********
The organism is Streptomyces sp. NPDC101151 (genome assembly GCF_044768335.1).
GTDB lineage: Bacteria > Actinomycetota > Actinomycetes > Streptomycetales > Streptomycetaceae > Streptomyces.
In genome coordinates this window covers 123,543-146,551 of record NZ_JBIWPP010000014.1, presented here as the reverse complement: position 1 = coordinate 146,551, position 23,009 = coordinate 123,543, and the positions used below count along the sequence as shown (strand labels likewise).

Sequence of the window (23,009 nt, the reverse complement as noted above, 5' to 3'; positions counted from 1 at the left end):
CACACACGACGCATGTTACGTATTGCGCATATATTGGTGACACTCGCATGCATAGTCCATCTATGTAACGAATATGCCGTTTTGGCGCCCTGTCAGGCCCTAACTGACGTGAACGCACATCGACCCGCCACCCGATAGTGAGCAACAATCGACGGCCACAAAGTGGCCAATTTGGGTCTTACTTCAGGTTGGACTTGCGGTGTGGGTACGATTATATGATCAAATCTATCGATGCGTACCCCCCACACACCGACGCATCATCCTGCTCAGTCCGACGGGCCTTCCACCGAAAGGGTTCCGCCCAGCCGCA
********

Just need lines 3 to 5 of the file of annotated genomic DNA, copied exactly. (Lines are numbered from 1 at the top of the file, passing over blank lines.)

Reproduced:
In genome coordinates this window covers 123,543-146,551 of record NZ_JBIWPP010000014.1, presented here as the reverse complement: position 1 = coordinate 146,551, position 23,009 = coordinate 123,543, and the positions used below count along the sequence as shown (strand labels likewise).

Sequence of the window (23,009 nt, the reverse complement as noted above, 5' to 3'; positions counted from 1 at the left end):
CACACACGACGCATGTTACGTATTGCGCATATATTGGTGACACTCGCATGCATAGTCCATCTATGTAACGAATATGCCGTTTTGGCGCCCTGTCAGGCCCTAACTGACGTGAACGCACATCGACCCGCCACCCGATAGTGAGCAACAATCGACGGCCACAAAGTGGCCAATTTGGGTCTTACTTCAGGTTGGACTTGCGGTGTGGGTACGATTATATGATCAAATCTATCGATGCGTACCCCCCACACACCGACGCATCATCCTGCTCAGTCCGACGGGCCTTCCACCGAAAGGGTTCCGCCCAGCCGCA